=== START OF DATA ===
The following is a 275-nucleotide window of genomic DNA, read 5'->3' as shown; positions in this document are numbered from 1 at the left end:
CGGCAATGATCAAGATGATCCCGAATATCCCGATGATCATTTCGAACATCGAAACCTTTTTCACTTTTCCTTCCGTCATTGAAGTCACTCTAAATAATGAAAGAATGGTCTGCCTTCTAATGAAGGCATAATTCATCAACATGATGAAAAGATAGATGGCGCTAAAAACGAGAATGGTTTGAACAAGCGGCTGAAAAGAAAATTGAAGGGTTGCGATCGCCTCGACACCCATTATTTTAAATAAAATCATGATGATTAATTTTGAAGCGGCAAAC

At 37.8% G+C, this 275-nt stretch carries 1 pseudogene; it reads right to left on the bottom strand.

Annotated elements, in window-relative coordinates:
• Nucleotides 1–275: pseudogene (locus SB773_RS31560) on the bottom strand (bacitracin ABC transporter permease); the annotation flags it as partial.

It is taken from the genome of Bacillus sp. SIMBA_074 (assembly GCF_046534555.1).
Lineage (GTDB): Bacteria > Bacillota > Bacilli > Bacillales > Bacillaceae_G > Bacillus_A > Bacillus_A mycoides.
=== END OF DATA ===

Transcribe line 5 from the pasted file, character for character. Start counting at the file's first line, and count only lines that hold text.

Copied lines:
• Nucleotides 1–275: pseudogene (locus SB773_RS31560) on the bottom strand (bacitracin ABC transporter permease); the annotation flags it as partial.